Home buyers replace investors, easier mortgages replace all-cash deals
by Broderick Perkins
(9/25/2012) - Raising hopes for home buyers who've been competing with
all-cash investors, the use of mortgage financing rose sharply in August,
continuing a trend away from all-cash deals from investors and indicating
mortgage underwriting is easing.
Unfortunately that hope could be short-lived if another report about what
investors are up to pans out.
The Campbell/Inside Mortgage Finance HousingPulse Tracking
Survey reported mortgages were used to finance 68.9 of home purchase
transactions in August, up from 67.5 percent in July. FHA-financed
transactions rose slightly from 25.5 percent in July to 25.9 in August, but
were at 27.3 percent of all home purchase transactions back in January.
The Mortgage Bankers Association predicts the trend
will continue for the rest of the year, with 1.5 million residential
mortgage originations expected in 2012, up from 1.3 million in 2011, with
refinanced mortgages making up 72 percent of the loans in 2012, 68 percent
Campbell says, along with low interest rates, the change is due both to
eased underwriting from private lenders and investors leaving the market.
According to the approximately 2,500 real estate agents it surveys
nationwide each month, mortgage availability has improved over the summer
months, especially for homebuyers with less than 20 percent down.
Meanwhile, investor participation in the housing market fell to
21.9 percent of all transactions in July, from 23.5 percent in June and down
from peak investor participation back in May of this year, 25.3 percent of
all transactions, Campbell reported.
"Reasons for the growth in conventional mortgages include low rates,
increased underwriting of high loan-to-value (LTV) mortgages by private
mortgage insurers, and a price structure including insurance premiums that
is cheaper than the FHA alternative," said Thomas Popik, research director
Clear Capital also recently reported the shift
to owner-occupied purchases.
Breaking a 2012 growth cycle, national REO saturation declined over the
rolling third quarter to levels not seen since April 2008. Fair market
prices also outpaced REO prices over the rolling quarter for the first time
since April 2011, signaling the start to a more mature recovery, Clear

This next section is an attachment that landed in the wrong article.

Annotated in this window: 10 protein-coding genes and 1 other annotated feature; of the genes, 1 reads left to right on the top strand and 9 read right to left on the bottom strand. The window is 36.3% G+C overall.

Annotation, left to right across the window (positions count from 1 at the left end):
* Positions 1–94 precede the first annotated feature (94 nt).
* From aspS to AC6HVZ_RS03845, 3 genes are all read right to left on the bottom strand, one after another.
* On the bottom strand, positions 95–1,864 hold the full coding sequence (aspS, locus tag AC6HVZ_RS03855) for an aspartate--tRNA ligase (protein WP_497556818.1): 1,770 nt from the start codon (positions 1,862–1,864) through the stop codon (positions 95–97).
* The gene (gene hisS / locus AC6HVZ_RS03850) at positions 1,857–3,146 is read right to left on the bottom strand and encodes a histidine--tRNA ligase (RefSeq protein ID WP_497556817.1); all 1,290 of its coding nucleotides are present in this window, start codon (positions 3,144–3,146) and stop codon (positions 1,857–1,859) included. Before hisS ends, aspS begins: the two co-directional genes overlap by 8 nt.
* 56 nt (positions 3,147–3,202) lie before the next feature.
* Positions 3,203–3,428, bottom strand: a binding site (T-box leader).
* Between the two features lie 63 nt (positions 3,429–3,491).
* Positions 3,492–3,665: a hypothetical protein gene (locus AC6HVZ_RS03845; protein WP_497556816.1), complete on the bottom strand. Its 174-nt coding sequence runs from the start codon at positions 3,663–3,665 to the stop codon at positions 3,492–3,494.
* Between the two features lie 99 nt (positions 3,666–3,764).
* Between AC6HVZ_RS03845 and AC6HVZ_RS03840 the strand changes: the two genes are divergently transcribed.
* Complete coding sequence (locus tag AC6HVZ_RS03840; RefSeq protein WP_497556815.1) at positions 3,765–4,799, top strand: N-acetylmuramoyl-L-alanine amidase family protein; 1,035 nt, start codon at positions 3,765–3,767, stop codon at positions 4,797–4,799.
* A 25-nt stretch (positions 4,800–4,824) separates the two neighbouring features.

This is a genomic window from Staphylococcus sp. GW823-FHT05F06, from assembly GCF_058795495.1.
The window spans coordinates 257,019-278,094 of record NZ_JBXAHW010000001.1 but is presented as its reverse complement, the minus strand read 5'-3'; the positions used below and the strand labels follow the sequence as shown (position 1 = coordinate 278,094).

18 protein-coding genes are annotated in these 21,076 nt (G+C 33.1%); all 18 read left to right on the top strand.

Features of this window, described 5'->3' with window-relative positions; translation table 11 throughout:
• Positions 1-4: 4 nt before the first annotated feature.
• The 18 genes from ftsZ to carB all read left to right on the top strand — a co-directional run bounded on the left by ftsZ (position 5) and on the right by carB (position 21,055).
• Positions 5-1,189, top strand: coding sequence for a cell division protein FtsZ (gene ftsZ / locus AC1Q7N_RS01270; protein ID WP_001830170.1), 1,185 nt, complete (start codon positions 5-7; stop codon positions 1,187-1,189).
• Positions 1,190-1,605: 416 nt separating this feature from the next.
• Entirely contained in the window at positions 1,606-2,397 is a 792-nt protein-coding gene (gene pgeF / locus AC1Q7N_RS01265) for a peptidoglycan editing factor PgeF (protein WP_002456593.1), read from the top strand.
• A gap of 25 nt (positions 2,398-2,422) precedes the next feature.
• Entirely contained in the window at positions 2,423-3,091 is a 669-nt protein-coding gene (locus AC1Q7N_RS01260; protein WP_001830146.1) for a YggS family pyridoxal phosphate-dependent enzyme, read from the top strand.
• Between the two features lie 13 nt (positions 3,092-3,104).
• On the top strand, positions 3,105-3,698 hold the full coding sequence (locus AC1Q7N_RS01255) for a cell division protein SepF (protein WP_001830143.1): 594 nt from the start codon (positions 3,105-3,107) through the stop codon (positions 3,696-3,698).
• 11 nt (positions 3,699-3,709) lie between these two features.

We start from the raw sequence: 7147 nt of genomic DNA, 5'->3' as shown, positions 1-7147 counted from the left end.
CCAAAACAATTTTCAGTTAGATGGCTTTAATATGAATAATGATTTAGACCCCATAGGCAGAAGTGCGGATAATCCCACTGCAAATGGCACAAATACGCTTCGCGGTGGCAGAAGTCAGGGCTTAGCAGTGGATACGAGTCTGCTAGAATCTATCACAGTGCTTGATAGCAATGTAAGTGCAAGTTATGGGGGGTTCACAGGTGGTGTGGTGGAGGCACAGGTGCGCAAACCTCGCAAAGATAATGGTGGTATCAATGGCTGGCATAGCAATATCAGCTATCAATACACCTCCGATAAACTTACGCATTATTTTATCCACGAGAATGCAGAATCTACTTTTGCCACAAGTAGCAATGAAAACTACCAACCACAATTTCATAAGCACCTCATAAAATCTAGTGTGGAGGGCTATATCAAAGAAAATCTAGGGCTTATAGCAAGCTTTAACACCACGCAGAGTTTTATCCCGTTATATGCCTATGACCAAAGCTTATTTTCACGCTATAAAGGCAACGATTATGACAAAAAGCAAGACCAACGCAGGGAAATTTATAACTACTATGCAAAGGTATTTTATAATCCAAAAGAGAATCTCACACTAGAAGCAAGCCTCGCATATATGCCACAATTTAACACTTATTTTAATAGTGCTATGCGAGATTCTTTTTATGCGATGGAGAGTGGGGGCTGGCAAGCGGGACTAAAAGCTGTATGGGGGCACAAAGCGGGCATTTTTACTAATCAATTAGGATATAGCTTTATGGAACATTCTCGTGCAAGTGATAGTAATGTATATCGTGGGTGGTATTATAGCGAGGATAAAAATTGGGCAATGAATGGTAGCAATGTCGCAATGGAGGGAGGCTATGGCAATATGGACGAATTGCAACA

"This month, three notable trends shifted: Growth in the fair market
segment outpaced the REO segment over the last rolling quarter; through the
first half of 2012, REO saturation was on the rise while August saw a drop
to the lowest levels since 2008; and non-investor home buyers made up a
larger chunk of the sales mix. The spark from the investor community has
ignited activity in the owner-occupied sector of the market. In other words,
historical market forces are at play," said Dr. Alex Villacorta, Clear
Capital's director of research and analytics.
Looking at the trend another way, Campbell's HousingPulse Distressed
Property Index (DPI) said the proportion of home purchases involving distressed properties fell to 40.4 percent in
August, down from 42.2 percent in July, the lowest level recorded since
January of 2010.
Investors: 'We'll be back'
However, savvy investors may be just taking a breather, counting
their money and examining future options as prices begin to rise in a
low-interest rate market. A new report, "Investors poised to further
stimulate residential real estate market," appears to contradict reports
that real estate investment buys are drying up.
In the next 12 months, 65 percent of active real estate investors plan to
buy as many as or more properties than they did in the past year, according
to an ORC International survey commissioned by BiggerPockets.com
That percentage represents 4.5 million investors. That's more than the under 2.5
million or so resale homes on the market each month.
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